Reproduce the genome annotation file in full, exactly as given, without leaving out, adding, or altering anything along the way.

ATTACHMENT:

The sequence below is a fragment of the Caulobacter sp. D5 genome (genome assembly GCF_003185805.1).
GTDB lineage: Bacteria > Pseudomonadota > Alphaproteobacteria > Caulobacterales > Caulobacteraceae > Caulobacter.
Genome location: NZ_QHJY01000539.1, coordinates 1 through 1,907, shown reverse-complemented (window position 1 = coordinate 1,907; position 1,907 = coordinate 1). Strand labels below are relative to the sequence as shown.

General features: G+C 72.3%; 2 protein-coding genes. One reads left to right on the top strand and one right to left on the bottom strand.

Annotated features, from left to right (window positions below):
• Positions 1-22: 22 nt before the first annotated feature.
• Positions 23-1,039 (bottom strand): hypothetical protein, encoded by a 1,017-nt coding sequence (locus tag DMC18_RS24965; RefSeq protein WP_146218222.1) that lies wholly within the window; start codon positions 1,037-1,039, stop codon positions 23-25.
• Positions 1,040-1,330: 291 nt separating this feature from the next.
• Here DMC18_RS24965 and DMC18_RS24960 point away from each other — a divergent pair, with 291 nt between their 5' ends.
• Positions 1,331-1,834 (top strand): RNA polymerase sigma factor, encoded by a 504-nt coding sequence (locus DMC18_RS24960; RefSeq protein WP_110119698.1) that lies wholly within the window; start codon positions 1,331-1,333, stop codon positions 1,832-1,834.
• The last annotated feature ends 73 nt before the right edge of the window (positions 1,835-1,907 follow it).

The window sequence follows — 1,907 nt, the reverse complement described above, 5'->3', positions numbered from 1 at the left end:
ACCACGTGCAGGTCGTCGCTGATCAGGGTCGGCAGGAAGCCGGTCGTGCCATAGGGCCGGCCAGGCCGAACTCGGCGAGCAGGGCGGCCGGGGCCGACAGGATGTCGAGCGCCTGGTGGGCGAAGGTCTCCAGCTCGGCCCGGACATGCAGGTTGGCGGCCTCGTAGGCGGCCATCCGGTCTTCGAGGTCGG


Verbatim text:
The sequence below is a fragment of the Caulobacter sp. D5 genome (genome assembly GCF_003185805.1).
GTDB lineage: Bacteria > Pseudomonadota > Alphaproteobacteria > Caulobacterales > Caulobacteraceae > Caulobacter.
Genome location: NZ_QHJY01000539.1, coordinates 1 through 1,907, shown reverse-complemented (window position 1 = coordinate 1,907; position 1,907 = coordinate 1). Strand labels below are relative to the sequence as shown.

General features: G+C 72.3%; 2 protein-coding genes. One reads left to right on the top strand and one right to left on the bottom strand.

Annotated features, from left to right (window positions below):
• Positions 1-22: 22 nt before the first annotated feature.
• Positions 23-1,039 (bottom strand): hypothetical protein, encoded by a 1,017-nt coding sequence (locus tag DMC18_RS24965; RefSeq protein WP_146218222.1) that lies wholly within the window; start codon positions 1,037-1,039, stop codon positions 23-25.
• Positions 1,040-1,330: 291 nt separating this feature from the next.
• Here DMC18_RS24965 and DMC18_RS24960 point away from each other — a divergent pair, with 291 nt between their 5' ends.
• Positions 1,331-1,834 (top strand): RNA polymerase sigma factor, encoded by a 504-nt coding sequence (locus DMC18_RS24960; RefSeq protein WP_110119698.1) that lies wholly within the window; start codon positions 1,331-1,333, stop codon positions 1,832-1,834.
• The last annotated feature ends 73 nt before the right edge of the window (positions 1,835-1,907 follow it).

The window sequence follows — 1,907 nt, the reverse complement described above, 5'->3', positions numbered from 1 at the left end:
ACCACGTGCAGGTCGTCGCTGATCAGGGTCGGCAGGAAGCCGGTCGTGCCATAGGGCCGGCCAGGCCGAACTCGGCGAGCAGGGCGGCCGGGGCCGACAGGATGTCGAGCGCCTGGTGGGCGAAGGTCTCCAGCTCGGCCCGGACATGCAGGTTGGCGGCCTCGTAGGCGGCCATCCGGTCTTCGAGGTCGG